John Kelly: Irish Landscapes – New Show in New York

John Kelly will have his first US solo show this month, at 51 East 10th Street, New York. The show runs from 16 September to 15 October.

Press release:

Exhibition Organized by Spark Assoc. Art Management in association with O’Sullivan Antiques

Spark Assoc. Art Management is pleased to present the first U.S. exhibition of works by internationally renowned Australian-Irish artist John Kelly (b. 1965).

A noted sculptor, painter and printmaker, John Kelly first garnered international fame for his paintings and large bronze sculptures of cows (inspired by the papier-mâché ruminants William Dobell was allegedly commissioned to make for Australian airfields during World War II in order to deceive Japanese pilots). Kelly’s quirky reinterpretation of these cows have been exhibited on the Champs Elysées, Paris, in Les Champs de la Sculpture (1999), Monte Carlo, in La Parade des Animaux (2002), the MAMAC in France, The Hague (2007), Glastonbury (2006 and 2007), Melbourne Docklands (2001 to present) and Cork City (2011 to present).

His other famous bodies of work include prints and sculptures after the “Moonboy” by Sidney Nolan (Australia’s best-known modern artist), as well as sculptures formed after cultural institutions both real (such the Tate gallery in London) and imaginary (the Irish Pavilion for Venice Biennale, for example, when the country did not have a pavilion at the Biennale), within whose sanctified spaces he held miniature solo exhibitions of his work. In Australia, Sotheby’s serves as the exclusive agent for the promotion and sale of Kelly’s primary market sculptures since fall 2014; a rare – if not unprecedented – arrangement for a living artist.

The son of an Irish father and English mother, Kelly was born in Bristol, UK. His family immigrated to Australia when he was six months old, and he grew up there before relocating to Reen in West Cork, Ireland, in the early 2000’s. He maintains passports for all three countries. These differing cultures have shaped Kelly’s cultural identity and artistic production, while the history and the magnificent landscapes of West Cork proved to be of much inspiration for his recent body of work.

This exhibition brings together select pieces from Kelly’s recent Irish landscape paintings (2013-2014), the first major body of work he painted “in the elements.” Sketching and painting on his field easel propped atop a stone tomb, a spot that gave him an open view of the High and Low islands, Kelly captured the austere and ruggedly beautiful coastline of the islands and the two harbors of Castlehaven and Blind, set against the ever-changing West Cork sky. Kelly’s compositions are simple yet observant, the views ancient but fresh.

A group of paintings depicting mounds, sticks, and stones point us to follow the artist’s gaze inland. These paintings silently speak of Kelly’s search into the less-than-adequately visualized history of the land during an Gorta Mór (The Great Hunger) that struck the Irish population hard between 1845-1850. Since settling down in Cork, Ireland, Kelly has taken deep interest in the local history during the years of the Famine and the socio-economic dynamics that resulted in a peculiar lack of visual representations of the tragedy in Irish and British fine art. This interest had led him to a number of important sculptural commissions and participations in international bienniels, it is thus natural to see the topic re-emerge in his paintings of the land.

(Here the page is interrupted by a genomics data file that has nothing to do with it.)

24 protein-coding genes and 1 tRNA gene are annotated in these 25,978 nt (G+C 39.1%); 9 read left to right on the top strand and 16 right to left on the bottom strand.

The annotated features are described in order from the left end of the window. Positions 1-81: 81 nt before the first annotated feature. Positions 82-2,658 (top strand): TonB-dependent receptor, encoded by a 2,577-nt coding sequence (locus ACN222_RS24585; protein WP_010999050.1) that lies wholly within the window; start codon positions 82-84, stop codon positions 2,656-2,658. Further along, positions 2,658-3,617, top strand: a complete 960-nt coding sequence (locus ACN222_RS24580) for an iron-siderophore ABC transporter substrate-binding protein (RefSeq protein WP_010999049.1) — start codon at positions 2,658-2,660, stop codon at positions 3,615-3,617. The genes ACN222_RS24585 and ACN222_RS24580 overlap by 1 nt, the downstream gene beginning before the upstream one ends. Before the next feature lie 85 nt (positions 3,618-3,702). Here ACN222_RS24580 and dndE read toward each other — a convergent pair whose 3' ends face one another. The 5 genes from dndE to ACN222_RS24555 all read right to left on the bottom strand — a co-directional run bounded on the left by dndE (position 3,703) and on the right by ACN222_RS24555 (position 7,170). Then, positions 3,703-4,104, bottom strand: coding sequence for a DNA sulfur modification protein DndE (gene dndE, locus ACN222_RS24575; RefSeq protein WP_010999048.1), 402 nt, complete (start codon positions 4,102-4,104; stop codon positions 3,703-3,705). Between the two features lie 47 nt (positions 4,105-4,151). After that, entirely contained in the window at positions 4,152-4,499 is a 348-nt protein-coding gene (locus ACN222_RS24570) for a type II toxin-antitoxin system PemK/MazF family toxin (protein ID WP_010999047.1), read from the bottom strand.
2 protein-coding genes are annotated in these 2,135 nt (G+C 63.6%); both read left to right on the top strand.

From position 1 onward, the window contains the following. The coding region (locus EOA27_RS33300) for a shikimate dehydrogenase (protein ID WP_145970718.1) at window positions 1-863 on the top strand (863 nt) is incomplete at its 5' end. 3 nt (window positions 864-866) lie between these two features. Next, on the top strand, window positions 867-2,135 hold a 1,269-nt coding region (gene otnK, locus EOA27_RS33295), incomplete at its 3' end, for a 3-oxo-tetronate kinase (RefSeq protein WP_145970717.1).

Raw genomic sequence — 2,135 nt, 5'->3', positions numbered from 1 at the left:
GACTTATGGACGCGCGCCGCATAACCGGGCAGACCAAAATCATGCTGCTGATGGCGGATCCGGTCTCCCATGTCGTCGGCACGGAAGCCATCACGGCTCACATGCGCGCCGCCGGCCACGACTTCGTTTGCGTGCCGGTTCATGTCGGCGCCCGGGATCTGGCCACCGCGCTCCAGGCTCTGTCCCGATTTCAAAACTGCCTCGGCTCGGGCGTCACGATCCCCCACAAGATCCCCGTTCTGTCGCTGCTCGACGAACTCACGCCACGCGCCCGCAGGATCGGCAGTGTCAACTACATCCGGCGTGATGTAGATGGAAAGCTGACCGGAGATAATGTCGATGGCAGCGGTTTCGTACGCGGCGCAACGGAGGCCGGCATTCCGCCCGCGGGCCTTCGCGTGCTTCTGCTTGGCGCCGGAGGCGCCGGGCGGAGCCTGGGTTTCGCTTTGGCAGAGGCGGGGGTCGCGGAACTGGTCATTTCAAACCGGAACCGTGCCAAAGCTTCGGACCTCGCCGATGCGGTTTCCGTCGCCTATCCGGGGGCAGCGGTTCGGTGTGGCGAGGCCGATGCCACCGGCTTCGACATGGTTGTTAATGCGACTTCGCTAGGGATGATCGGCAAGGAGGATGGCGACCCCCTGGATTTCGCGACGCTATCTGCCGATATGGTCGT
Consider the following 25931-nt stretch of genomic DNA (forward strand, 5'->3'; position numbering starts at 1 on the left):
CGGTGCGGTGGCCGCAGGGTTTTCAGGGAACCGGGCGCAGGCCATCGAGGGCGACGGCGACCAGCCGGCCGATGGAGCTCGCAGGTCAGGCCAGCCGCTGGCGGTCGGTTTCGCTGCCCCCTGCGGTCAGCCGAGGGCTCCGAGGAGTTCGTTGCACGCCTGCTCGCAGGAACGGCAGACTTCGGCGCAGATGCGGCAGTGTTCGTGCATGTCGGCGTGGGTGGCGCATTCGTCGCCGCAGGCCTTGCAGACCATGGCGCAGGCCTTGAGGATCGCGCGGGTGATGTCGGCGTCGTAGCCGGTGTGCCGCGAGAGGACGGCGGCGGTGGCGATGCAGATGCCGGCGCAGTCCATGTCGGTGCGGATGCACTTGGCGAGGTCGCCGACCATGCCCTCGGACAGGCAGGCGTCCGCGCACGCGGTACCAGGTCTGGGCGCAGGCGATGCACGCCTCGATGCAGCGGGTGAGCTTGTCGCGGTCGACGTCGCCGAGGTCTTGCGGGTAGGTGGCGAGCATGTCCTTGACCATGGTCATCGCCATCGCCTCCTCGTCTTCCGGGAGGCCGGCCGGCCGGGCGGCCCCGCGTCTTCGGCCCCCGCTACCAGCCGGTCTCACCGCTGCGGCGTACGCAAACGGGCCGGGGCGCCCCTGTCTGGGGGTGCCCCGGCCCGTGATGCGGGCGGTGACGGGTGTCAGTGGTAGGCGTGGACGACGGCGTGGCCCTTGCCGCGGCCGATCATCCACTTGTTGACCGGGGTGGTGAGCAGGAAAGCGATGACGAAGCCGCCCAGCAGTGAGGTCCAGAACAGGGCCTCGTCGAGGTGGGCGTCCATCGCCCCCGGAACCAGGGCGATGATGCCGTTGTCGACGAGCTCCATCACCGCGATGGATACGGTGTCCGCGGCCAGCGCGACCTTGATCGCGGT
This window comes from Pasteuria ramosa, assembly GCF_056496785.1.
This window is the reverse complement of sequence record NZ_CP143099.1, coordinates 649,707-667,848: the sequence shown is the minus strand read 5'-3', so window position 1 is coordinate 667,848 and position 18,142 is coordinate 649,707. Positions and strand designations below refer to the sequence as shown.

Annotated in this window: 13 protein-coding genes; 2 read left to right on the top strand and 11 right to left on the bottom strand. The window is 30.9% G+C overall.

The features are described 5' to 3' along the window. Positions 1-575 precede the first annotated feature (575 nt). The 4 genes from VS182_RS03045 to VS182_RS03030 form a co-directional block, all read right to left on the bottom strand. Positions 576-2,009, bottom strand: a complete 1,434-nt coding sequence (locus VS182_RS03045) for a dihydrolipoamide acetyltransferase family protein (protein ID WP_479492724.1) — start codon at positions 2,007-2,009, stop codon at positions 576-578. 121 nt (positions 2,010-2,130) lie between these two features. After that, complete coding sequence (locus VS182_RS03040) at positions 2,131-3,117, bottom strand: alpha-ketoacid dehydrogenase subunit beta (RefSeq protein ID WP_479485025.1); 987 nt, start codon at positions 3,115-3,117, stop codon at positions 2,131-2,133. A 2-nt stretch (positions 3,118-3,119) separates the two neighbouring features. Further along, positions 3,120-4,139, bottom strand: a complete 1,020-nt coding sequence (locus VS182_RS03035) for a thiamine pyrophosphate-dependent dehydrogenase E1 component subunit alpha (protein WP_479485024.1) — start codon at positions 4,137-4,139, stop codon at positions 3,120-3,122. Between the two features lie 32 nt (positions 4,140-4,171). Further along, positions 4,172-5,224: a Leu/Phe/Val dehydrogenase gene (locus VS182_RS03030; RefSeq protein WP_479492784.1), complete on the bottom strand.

Regarding these paintings, Kelly wrote,

“Like sentinels, ten upright weathered wooden poles that are known colloquially as ‘The Sticks’ stand at the end of the peninsula. Originally eighteen were erected in the millennium year of 2000, all in a line. As the years have passed some have yielded and now lie in the long grass. Artist Susan O’Toole created this work as a blessing to the land where an Gorta Mór impacted with such devastating results. The remaining ten attracted my eye for not only what they represented but also their austere beauty….”

– Essay by John Kelly, “Stick and Stone” (2013) >read full text

Since producing this milestone series, Kelly has been taking his landscape paintings even further––both literally and figuratively. In 2014, Kelly participated in a residency in Antarctica during which he painted the sublimely beautiful pictures of the frigid landscape. Fifty seven Antarctic landscape paintings from this endeavor are on view in a solo exhibition at the TMAG (Tasmanian Museum and Art Gallery) from June through September 2015. In 2016, Kelly is invited to attend a residency in Nevada, United States, where he plans to capture the burning, dry landscape on his canvas.

Kelly’s works are represented in notable collections worldwide, including Murdoch Collection, Australia, Musée Municipal A G Poulain, Normandie, France, Museum of Old and New Art, Moorilla, Hobart, National Gallery of Australia, Canberra, Queen Victoria Museum and Art Gallery, Launceston, TAS, Queensland Art Gallery, Brisbane, Tasmania Museum and Art Gallery, Hobart, and Guangdong Museum of Art, Guangzhou, China.